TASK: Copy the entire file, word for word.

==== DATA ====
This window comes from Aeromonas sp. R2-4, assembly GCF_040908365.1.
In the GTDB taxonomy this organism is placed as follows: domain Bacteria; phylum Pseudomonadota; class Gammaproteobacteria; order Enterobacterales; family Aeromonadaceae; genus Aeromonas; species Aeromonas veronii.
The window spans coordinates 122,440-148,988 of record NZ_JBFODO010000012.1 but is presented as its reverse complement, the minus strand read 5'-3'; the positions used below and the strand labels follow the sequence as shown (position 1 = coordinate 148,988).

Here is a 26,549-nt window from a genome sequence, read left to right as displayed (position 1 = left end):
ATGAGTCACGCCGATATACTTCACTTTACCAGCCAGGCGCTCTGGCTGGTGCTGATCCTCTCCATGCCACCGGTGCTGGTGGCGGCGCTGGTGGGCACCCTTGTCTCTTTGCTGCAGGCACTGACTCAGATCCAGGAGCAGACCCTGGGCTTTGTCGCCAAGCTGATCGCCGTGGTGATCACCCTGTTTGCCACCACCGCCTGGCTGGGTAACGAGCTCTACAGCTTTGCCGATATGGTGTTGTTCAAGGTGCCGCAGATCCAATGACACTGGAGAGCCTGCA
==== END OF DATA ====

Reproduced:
This window comes from Aeromonas sp. R2-4, assembly GCF_040908365.1.
In the GTDB taxonomy this organism is placed as follows: domain Bacteria; phylum Pseudomonadota; class Gammaproteobacteria; order Enterobacterales; family Aeromonadaceae; genus Aeromonas; species Aeromonas veronii.
The window spans coordinates 122,440-148,988 of record NZ_JBFODO010000012.1 but is presented as its reverse complement, the minus strand read 5'-3'; the positions used below and the strand labels follow the sequence as shown (position 1 = coordinate 148,988).

Here is a 26,549-nt window from a genome sequence, read left to right as displayed (position 1 = left end):
ATGAGTCACGCCGATATACTTCACTTTACCAGCCAGGCGCTCTGGCTGGTGCTGATCCTCTCCATGCCACCGGTGCTGGTGGCGGCGCTGGTGGGCACCCTTGTCTCTTTGCTGCAGGCACTGACTCAGATCCAGGAGCAGACCCTGGGCTTTGTCGCCAAGCTGATCGCCGTGGTGATCACCCTGTTTGCCACCACCGCCTGGCTGGGTAACGAGCTCTACAGCTTTGCCGATATGGTGTTGTTCAAGGTGCCGCAGATCCAATGACACTGGAGAGCCTGCA